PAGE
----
Starting off with the quite lengthy first title track, which begins as a heavy-stomp monster that either is sampling a John Bonham drum part or is doing its best to sound like it is, then alternates between quieter and louder passages, Deceiver is another excellent entry in the limited-edition release series begun by Izlamaphobia. Like that other double-disc release, which showcased Bryn Jones moving into newer, less familiar sonic realms with his work, Deceiver has Muslimgauze working in extremis on a variety of fronts, if not quite as much (though pretty darned close nonetheless) as the earlier effort. One thing that definitely does carry over from Izlamaphobia is Jones' love for crunching drum and percussion sounds used in immediate, in-your-face approaches. Standouts in this vein, to name just two out of many, include "A Parsee View," one of the sharpest and most danceable things Muslimgauze released, with a massive beat and tight groove accompanied by what sounds like heavily-amplified clapping, and the very untypical "Herod-1," anchored around a pumped-up series of bass synth lines and a swirling, wordless female vocal sample. "Herod-2" takes the bass and gets even crazier with it, with backwards percussion and many strange twists and turns. The full blend of punch and experimentalism which characterized Izlamaphobia does crop up at points here as well, as with "Morsel of Sand," with several interlocked percussion lines, some quite clear and some heavily treated, accompanied only by a flute, and the body-rocking first "Jagdish Masjid of Light," which even has some wah-wah guitar snuck into the funk. The second "Jagdish" is no slouch either, with distortion and sonic overload worthy of Autechre to boot on top of everything else.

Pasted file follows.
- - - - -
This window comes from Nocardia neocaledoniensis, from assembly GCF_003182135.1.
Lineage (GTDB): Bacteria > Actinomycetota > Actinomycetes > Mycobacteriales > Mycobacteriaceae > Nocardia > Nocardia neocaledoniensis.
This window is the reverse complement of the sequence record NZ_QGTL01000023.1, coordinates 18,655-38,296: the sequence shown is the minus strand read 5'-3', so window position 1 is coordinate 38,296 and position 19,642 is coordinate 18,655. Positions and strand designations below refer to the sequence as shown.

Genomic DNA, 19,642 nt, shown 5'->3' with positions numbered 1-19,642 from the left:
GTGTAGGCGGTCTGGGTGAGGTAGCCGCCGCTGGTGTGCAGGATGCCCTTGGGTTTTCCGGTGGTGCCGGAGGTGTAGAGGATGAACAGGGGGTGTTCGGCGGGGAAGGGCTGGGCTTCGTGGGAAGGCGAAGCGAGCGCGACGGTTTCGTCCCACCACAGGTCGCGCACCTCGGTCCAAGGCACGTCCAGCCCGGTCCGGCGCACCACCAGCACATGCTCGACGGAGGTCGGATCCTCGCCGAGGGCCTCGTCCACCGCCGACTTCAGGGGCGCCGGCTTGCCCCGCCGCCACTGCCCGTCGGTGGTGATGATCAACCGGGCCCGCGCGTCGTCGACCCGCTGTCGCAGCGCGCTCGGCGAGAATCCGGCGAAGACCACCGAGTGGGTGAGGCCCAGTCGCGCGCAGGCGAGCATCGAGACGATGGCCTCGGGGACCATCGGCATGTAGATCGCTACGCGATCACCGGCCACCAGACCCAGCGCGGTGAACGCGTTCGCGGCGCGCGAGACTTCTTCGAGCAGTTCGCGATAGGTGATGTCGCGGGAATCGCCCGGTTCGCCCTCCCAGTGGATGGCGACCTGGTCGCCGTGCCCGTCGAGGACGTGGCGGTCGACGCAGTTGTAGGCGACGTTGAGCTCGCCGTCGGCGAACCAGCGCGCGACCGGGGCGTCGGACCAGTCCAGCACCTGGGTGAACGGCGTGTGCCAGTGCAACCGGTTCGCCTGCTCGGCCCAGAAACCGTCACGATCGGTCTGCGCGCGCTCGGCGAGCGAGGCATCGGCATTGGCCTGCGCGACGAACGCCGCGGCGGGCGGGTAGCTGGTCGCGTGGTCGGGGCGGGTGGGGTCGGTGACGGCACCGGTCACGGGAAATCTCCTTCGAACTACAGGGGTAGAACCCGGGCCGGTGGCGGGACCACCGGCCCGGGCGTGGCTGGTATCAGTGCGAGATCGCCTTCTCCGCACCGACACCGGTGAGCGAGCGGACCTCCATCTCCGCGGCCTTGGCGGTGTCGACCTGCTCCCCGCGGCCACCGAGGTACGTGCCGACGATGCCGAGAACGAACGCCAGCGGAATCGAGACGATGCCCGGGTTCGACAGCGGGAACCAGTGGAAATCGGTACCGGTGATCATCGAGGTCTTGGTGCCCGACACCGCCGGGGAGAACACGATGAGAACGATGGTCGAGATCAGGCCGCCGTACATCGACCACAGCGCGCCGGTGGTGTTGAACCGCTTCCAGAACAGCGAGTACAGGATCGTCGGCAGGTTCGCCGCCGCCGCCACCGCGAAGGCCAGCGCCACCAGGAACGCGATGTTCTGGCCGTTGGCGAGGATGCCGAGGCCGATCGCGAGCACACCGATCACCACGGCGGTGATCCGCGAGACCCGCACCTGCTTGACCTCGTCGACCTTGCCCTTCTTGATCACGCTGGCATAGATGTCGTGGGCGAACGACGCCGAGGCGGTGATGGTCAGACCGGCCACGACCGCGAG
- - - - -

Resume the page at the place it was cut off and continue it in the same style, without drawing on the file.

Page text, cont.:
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AllMusic Review by Ned Raggett